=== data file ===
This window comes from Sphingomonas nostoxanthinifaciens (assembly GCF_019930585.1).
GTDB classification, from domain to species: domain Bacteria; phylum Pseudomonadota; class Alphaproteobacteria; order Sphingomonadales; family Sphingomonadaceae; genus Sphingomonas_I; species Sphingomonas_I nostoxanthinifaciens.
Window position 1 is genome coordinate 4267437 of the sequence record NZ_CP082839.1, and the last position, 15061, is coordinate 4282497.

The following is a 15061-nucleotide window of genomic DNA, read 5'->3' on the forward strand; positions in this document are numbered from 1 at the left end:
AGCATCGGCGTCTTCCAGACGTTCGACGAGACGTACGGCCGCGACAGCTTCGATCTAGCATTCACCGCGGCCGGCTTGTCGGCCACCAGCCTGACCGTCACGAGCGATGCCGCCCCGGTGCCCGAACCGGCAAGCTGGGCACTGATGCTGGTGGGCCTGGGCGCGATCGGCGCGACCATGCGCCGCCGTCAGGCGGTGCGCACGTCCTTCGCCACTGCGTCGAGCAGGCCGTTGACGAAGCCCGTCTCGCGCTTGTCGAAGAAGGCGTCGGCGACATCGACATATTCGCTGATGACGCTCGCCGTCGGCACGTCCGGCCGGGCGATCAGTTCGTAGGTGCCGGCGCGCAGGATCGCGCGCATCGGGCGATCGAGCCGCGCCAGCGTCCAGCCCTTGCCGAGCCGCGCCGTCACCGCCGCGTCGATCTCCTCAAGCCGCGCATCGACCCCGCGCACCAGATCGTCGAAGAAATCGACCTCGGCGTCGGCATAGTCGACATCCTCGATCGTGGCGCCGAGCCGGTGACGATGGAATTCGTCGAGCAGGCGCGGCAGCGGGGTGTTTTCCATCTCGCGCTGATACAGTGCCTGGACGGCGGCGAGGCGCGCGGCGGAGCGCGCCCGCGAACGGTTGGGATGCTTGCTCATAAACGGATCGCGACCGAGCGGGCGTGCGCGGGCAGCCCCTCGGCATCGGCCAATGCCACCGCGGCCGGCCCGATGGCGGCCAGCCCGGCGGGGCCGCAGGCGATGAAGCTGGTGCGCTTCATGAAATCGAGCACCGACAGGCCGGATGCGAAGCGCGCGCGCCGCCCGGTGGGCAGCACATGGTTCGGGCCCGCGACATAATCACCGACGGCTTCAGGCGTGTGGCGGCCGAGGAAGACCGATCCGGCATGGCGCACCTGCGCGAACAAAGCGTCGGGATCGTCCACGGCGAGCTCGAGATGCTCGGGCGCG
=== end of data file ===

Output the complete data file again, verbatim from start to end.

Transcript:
This window comes from Sphingomonas nostoxanthinifaciens (assembly GCF_019930585.1).
GTDB classification, from domain to species: domain Bacteria; phylum Pseudomonadota; class Alphaproteobacteria; order Sphingomonadales; family Sphingomonadaceae; genus Sphingomonas_I; species Sphingomonas_I nostoxanthinifaciens.
Window position 1 is genome coordinate 4267437 of the sequence record NZ_CP082839.1, and the last position, 15061, is coordinate 4282497.

The following is a 15061-nucleotide window of genomic DNA, read 5'->3' on the forward strand; positions in this document are numbered from 1 at the left end:
AGCATCGGCGTCTTCCAGACGTTCGACGAGACGTACGGCCGCGACAGCTTCGATCTAGCATTCACCGCGGCCGGCTTGTCGGCCACCAGCCTGACCGTCACGAGCGATGCCGCCCCGGTGCCCGAACCGGCAAGCTGGGCACTGATGCTGGTGGGCCTGGGCGCGATCGGCGCGACCATGCGCCGCCGTCAGGCGGTGCGCACGTCCTTCGCCACTGCGTCGAGCAGGCCGTTGACGAAGCCCGTCTCGCGCTTGTCGAAGAAGGCGTCGGCGACATCGACATATTCGCTGATGACGCTCGCCGTCGGCACGTCCGGCCGGGCGATCAGTTCGTAGGTGCCGGCGCGCAGGATCGCGCGCATCGGGCGATCGAGCCGCGCCAGCGTCCAGCCCTTGCCGAGCCGCGCCGTCACCGCCGCGTCGATCTCCTCAAGCCGCGCATCGACCCCGCGCACCAGATCGTCGAAGAAATCGACCTCGGCGTCGGCATAGTCGACATCCTCGATCGTGGCGCCGAGCCGGTGACGATGGAATTCGTCGAGCAGGCGCGGCAGCGGGGTGTTTTCCATCTCGCGCTGATACAGTGCCTGGACGGCGGCGAGGCGCGCGGCGGAGCGCGCCCGCGAACGGTTGGGATGCTTGCTCATAAACGGATCGCGACCGAGCGGGCGTGCGCGGGCAGCCCCTCGGCATCGGCCAATGCCACCGCGGCCGGCCCGATGGCGGCCAGCCCGGCGGGGCCGCAGGCGATGAAGCTGGTGCGCTTCATGAAATCGAGCACCGACAGGCCGGATGCGAAGCGCGCGCGCCGCCCGGTGGGCAGCACATGGTTCGGGCCCGCGACATAATCACCGACGGCTTCAGGCGTGTGGCGGCCGAGGAAGACCGATCCGGCATGGCGCACCTGCGCGAACAAAGCGTCGGGATCGTCCACGGCGAGCTCGAGATGCTCGGGCGCG